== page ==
This reference required the Court to determine whether s.293 of the Criminal Code (the “Polygamy Provision”) is constitutional, including whether the provision can be interpreted to ensure that it is constitutionally valid. West Coast LEAF had a demonstrable historical and current interest in the practice of polygamy, in particular, in Bountiful, British Columbia, and in the impact of that practice on the equality rights of women and children. West Coast LEAF sought leave to intervene on that basis.
- Application for leave to intervene – Supreme Court of BC
- Decision – Supreme Court of BC
- Opening statement – West Coast LEAF
- Closing statement – West Coast LEAF
West Coast LEAF’s involvement
West Coast LEAF was an intervener at the British Columbia Supreme Court in the Reference on the constitutionality of section 293 of the Criminal Code – the so-called “Polygamy Provision”.
“We’re arguing that the polygamy provision of the Criminal Code is there to prevent the practice of polygamy where such practice is exploitative or abusive of women and children, and so should be interpreted to prohibit harmful conduct,” said West Coast LEAF Legal Director Kasari Govender.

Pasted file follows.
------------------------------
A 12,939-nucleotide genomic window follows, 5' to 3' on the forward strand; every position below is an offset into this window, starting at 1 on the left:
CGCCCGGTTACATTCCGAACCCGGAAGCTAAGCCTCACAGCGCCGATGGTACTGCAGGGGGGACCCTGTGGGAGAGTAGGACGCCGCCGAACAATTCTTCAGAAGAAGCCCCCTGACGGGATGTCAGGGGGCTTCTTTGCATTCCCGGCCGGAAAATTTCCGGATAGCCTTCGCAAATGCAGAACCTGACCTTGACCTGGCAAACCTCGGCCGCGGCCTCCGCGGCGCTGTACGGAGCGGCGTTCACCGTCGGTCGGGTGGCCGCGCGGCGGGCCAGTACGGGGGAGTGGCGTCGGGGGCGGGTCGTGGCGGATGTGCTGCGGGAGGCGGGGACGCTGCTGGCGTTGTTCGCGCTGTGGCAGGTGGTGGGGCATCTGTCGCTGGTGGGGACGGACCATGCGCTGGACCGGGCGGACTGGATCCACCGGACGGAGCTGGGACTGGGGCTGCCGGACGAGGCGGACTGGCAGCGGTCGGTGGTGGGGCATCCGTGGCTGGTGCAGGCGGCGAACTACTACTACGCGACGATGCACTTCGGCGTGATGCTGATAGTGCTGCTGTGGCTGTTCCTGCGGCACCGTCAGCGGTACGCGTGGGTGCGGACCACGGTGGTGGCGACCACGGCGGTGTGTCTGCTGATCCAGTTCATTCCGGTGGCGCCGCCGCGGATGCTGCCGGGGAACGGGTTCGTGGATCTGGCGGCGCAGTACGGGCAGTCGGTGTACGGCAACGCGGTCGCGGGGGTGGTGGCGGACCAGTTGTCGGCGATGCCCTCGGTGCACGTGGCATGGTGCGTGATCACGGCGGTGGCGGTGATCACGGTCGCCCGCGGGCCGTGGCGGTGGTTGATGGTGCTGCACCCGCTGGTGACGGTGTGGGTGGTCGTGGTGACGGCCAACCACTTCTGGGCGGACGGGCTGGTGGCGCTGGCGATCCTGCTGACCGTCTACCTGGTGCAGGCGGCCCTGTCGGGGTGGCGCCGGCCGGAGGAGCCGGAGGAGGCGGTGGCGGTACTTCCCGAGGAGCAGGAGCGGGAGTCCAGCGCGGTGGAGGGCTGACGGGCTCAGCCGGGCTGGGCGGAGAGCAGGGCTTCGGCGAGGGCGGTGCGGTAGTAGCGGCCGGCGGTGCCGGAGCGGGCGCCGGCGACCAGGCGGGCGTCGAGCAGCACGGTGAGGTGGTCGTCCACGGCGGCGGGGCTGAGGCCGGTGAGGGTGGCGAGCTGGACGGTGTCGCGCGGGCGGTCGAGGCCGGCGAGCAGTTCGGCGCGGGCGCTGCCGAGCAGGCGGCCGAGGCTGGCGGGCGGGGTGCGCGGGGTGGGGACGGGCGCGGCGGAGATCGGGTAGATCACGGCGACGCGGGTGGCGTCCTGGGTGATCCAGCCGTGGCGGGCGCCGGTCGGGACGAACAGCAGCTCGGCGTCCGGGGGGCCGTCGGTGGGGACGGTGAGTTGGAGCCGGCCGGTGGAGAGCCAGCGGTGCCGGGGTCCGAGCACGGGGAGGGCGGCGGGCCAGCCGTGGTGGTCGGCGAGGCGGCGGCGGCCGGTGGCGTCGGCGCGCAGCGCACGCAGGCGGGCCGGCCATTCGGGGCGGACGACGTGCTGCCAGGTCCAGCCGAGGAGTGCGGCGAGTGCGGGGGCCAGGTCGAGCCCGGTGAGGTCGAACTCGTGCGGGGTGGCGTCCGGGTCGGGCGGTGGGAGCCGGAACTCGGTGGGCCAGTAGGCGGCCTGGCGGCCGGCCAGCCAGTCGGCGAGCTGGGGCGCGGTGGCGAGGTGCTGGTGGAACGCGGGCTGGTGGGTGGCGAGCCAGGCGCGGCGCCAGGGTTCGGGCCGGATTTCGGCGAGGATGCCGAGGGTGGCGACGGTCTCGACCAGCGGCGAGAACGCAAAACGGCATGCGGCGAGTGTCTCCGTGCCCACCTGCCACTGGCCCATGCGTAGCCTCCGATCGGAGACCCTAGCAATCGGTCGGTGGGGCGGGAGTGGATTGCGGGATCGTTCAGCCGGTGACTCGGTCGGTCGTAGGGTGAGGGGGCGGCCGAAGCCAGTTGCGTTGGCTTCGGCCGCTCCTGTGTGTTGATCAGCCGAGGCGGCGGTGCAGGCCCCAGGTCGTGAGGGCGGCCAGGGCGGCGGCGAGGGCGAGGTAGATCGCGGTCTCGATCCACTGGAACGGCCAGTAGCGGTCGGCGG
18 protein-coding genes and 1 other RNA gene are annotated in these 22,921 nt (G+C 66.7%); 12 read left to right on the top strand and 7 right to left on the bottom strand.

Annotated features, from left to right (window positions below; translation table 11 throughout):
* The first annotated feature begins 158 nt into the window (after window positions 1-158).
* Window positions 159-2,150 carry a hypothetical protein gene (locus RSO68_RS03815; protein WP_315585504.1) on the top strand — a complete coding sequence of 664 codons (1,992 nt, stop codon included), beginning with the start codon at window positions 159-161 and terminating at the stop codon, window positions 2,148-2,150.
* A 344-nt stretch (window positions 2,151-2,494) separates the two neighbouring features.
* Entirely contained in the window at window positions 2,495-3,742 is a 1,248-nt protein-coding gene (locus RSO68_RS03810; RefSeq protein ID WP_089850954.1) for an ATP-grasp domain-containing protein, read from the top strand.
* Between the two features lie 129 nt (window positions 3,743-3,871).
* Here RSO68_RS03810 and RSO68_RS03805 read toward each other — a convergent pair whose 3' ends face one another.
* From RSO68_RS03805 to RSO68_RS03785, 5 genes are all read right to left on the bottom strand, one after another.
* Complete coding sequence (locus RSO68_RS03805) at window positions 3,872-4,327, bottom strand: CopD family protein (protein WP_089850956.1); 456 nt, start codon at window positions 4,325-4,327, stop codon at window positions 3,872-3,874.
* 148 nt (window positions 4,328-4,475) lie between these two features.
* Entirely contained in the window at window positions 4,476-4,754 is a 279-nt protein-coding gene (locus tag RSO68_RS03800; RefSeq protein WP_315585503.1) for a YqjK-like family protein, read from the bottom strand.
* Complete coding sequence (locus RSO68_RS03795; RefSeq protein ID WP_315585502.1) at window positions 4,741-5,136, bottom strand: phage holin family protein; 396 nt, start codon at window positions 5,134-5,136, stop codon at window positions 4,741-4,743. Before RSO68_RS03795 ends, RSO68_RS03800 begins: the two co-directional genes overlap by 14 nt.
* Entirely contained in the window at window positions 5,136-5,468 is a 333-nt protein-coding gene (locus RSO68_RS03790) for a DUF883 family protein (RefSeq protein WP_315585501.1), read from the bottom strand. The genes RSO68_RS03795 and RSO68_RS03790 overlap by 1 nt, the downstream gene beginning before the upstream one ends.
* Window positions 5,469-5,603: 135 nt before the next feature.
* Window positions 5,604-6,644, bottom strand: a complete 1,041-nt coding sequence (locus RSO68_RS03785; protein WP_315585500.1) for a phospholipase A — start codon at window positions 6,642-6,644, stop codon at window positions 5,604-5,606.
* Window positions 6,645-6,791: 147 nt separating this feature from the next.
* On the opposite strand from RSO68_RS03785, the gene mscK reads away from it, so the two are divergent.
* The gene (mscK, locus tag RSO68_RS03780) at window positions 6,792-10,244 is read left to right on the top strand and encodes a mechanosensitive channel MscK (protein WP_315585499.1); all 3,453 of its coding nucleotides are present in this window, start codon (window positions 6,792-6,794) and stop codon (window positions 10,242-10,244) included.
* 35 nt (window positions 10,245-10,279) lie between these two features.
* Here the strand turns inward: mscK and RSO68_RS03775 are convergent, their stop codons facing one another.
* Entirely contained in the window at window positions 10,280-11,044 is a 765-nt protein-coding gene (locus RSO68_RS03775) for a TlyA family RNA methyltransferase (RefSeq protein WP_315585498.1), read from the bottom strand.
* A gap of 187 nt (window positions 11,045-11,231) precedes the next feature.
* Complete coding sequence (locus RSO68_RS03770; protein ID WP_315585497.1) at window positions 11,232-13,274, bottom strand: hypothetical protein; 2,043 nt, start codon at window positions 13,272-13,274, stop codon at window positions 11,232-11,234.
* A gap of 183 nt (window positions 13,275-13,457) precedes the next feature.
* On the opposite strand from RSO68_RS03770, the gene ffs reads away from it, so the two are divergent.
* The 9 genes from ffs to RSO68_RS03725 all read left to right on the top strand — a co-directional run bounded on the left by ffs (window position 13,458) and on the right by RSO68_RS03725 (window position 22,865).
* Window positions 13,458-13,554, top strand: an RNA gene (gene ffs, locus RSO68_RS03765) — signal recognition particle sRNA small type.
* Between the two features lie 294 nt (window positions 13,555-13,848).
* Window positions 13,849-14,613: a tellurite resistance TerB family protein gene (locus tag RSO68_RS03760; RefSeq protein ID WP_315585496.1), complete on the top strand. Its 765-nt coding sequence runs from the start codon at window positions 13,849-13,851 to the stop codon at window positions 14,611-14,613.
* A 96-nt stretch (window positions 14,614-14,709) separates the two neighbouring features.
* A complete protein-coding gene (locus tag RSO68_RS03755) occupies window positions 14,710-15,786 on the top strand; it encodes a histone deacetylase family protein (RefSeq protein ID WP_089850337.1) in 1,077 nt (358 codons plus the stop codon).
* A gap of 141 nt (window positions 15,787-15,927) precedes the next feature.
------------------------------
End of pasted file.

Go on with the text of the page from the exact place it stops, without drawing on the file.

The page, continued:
On November 23, 2011, the BC Supreme Court found that the Criminal Code prohibition against polygamy is constitutionally valid and upheld the Polygamy Provision. Chief Justice Bauman found that prohibition should be broadly interpreted to apply to all people engaged in multi-spouse marriages that have been sanctioned by civil, religious or other means, but suggested that children between the ages of 12 and 17 who are married into polygamous relationships should not be subject to the criminal law. The decision also appears to exclude from the criminal law people involved in common law multi-spouse unions such as polyamorous triads.
The practice of polygamy can limit women’s choices and create serious vulnerability for young women and girls to sexual and other expolitation.